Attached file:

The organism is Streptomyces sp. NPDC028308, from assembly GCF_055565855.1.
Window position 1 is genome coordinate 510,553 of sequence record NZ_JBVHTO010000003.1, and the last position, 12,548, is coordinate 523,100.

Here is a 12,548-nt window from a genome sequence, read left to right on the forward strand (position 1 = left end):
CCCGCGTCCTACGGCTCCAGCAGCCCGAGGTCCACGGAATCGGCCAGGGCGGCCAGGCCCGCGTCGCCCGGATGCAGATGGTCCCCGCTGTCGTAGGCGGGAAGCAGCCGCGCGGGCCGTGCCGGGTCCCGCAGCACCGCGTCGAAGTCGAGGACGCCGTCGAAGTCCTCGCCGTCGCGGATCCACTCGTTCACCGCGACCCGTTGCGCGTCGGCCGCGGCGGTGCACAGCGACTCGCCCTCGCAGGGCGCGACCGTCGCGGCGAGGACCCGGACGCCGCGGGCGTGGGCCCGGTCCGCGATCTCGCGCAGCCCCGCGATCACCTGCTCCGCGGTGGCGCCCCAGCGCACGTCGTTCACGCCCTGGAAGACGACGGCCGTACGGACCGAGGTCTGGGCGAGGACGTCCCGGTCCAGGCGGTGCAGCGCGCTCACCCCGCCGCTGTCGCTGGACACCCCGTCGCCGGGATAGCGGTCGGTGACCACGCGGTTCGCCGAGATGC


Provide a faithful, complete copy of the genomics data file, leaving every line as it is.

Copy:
The organism is Streptomyces sp. NPDC028308, from assembly GCF_055565855.1.
Window position 1 is genome coordinate 510,553 of sequence record NZ_JBVHTO010000003.1, and the last position, 12,548, is coordinate 523,100.

Here is a 12,548-nt window from a genome sequence, read left to right on the forward strand (position 1 = left end):
CCCGCGTCCTACGGCTCCAGCAGCCCGAGGTCCACGGAATCGGCCAGGGCGGCCAGGCCCGCGTCGCCCGGATGCAGATGGTCCCCGCTGTCGTAGGCGGGAAGCAGCCGCGCGGGCCGTGCCGGGTCCCGCAGCACCGCGTCGAAGTCGAGGACGCCGTCGAAGTCCTCGCCGTCGCGGATCCACTCGTTCACCGCGACCCGTTGCGCGTCGGCCGCGGCGGTGCACAGCGACTCGCCCTCGCAGGGCGCGACCGTCGCGGCGAGGACCCGGACGCCGCGGGCGTGGGCCCGGTCCGCGATCTCGCGCAGCCCCGCGATCACCTGCTCCGCGGTGGCGCCCCAGCGCACGTCGTTCACGCCCTGGAAGACGACGGCCGTACGGACCGAGGTCTGGGCGAGGACGTCCCGGTCCAGGCGGTGCAGCGCGCTCACCCCGCCGCTGTCGCTGGACACCCCGTCGCCGGGATAGCGGTCGGTGACCACGCGGTTCGCCGAGATGC